For the analysis, participants in the study were divided into four groups according to the number of years they had been diagnosed with heart disease- less than 4 years, 4-9 years, 10-14 years, and 15 or more years. Results suggest that for men, the number of years diagnosed with CAD had little impact on their perceived physical function. Men who had been diagnosed with CAD for 15 or more years had similar physical function as men diagnosed for much briefer periods of time. In contrast, women who had been diagnosed with CAD for 10 or more years demonstrated considerably lower physical function compared to women who had been diagnosed for shorter periods of time. A comparison between men’s Seattle Angina Questionnaire scores who were between four to nine years following diagnosis and 16 or more years following diagnosis, showed only an 8.3% decrease in their physical function. The women’s scores, for similar groups, however, represented a 52.2% decrease in physical function.

"My speculations are that women may be avoiding physical activities and situations that trigger anginal episodes," Dr. Kimble says. "Gradually over time, they may engage in fewer physical activities which leads to physical deconditioning and the onset of pain at even lower levels of physical activity. My current and future research focuses on reversing that cycle."

The researchers also wrote that "women’s perceptions of physical limitation may focus on traditional activities that are common to women across the social spectrum, such as household and caregiving tasks."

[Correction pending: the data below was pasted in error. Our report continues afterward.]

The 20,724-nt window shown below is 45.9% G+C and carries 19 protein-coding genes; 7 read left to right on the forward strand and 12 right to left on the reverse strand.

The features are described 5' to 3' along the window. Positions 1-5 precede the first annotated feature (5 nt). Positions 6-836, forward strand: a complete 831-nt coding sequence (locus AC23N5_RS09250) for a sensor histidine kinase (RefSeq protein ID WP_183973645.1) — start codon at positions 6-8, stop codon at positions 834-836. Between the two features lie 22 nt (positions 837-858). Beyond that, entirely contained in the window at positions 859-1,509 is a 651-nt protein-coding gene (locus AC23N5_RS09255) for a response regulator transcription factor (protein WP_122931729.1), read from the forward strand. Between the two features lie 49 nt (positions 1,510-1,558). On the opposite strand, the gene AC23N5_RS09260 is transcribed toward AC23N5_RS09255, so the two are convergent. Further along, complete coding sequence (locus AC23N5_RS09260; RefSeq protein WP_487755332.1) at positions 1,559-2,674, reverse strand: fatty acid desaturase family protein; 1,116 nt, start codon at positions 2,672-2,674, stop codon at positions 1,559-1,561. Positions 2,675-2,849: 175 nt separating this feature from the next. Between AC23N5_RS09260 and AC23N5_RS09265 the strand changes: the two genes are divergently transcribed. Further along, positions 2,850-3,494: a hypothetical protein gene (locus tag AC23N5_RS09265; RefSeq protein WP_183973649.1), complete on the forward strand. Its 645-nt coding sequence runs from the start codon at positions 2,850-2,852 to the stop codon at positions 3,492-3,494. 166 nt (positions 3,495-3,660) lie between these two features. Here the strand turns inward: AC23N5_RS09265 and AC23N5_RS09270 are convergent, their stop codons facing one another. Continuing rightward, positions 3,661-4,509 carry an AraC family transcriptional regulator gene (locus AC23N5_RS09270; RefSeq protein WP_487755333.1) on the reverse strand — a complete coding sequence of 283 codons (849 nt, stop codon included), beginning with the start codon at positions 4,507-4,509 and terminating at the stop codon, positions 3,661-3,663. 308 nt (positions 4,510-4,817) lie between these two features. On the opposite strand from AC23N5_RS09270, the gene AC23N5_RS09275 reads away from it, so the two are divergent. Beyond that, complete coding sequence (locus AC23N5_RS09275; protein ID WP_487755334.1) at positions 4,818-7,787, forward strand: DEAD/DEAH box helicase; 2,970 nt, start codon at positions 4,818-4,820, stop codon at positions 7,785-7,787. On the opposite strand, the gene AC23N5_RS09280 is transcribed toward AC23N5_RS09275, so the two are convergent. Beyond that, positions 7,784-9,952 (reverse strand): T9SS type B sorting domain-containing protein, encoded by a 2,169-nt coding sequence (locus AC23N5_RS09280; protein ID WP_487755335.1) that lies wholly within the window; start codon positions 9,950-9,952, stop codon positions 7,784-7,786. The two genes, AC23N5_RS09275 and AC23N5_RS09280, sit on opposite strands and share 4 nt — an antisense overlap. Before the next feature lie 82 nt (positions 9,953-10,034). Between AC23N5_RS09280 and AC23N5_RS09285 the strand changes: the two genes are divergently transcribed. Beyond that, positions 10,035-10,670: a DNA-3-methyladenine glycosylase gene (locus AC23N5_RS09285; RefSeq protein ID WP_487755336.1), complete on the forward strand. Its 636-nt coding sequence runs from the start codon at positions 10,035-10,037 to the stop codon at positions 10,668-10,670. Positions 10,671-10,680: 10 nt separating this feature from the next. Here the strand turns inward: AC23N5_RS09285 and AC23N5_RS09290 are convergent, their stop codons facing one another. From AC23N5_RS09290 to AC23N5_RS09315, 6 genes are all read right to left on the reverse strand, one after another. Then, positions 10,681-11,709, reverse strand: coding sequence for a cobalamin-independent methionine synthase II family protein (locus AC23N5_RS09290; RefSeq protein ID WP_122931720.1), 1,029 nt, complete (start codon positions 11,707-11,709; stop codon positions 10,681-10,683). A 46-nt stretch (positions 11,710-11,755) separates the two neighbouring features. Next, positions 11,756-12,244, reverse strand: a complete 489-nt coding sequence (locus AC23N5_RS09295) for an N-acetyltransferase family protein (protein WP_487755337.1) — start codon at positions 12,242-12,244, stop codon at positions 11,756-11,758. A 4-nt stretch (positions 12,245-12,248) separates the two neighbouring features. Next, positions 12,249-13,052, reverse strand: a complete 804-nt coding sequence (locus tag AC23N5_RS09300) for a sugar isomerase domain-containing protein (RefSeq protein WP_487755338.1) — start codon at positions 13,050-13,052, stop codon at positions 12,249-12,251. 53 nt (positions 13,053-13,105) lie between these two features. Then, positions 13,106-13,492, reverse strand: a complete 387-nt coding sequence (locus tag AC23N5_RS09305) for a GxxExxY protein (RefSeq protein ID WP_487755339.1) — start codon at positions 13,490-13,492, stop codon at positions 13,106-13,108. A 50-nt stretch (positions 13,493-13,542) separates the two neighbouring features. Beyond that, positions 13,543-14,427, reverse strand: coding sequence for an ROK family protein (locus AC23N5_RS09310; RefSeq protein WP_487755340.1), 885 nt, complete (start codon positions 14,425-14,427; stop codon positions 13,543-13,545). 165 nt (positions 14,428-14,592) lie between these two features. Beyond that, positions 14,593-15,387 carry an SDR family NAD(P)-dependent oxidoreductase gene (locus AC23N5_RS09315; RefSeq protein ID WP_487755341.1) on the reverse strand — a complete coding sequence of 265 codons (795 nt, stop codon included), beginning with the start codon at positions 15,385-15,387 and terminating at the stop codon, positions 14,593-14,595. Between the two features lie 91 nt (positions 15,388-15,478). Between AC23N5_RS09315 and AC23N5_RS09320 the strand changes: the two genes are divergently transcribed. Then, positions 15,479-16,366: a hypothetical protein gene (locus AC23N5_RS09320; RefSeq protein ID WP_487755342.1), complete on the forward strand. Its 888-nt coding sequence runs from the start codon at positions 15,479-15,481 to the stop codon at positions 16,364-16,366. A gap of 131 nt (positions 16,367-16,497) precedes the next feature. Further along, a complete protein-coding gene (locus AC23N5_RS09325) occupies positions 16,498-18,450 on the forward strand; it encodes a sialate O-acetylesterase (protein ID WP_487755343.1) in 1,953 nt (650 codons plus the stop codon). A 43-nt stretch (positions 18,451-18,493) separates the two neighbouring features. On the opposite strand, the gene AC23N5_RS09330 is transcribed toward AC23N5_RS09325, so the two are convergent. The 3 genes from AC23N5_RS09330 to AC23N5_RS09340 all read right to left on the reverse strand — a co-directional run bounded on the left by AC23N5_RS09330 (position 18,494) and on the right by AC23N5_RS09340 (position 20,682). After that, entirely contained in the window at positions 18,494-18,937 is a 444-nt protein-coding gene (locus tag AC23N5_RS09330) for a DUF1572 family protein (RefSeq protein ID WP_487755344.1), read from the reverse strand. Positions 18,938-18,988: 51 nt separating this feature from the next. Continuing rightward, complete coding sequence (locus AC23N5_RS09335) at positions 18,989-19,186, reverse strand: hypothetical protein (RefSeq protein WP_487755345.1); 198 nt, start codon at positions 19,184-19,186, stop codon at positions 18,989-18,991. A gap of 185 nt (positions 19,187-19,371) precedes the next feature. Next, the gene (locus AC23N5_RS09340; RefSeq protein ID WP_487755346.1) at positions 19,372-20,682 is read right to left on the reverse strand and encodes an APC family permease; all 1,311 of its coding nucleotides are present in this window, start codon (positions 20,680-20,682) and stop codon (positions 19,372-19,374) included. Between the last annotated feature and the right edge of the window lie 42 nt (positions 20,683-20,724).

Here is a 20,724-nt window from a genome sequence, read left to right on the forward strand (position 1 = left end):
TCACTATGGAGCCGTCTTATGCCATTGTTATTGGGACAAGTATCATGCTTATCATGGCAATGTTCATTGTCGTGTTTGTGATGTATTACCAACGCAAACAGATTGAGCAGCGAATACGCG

A separate short-form McGill pain questionnaire (SF-MPQ) was used to evaluate how patients described their pain. Using the provided pain descriptors, women were more likely to describe their angina as "hot-burning" and "tender" and to have a greater level of pain intensity for those descriptors. Men reported the greatest pain intensity for the descriptors of "heavy" and "tiring-exhausting."

Researchers noted that the burning sensations in the chest area that women were more likely to describe are also characteristic of gastrointestinal disorders such as gastroesophageal reflux disease.

"Similar sensory sensations for chronic angina and other co-morbid conditions may make it difficult for patients to ascertain the source of their symptoms leading to inappropriate decision-making about when to seek medical attention and what physical activity may be safely conducted," the researchers concluded.

There also needs to be further study on women describing their pain as "tender," Dr. Kimble says. Tender sensations felt in the breast are of CAD patients may be linked to the hormonal changes in premenopausal women or hormone replacement therapy in postmenopausal women.

"As we continue to study and better understand the gender differences in the pain characteristics of chronic stable angina, it will help us to determine if gender-specific interventions are necessary to effectively reduce chronic angina-related morbidity," Dr. Kimble says.

The research was funded by the National Institutes of Health/National Institute of Nursing Research.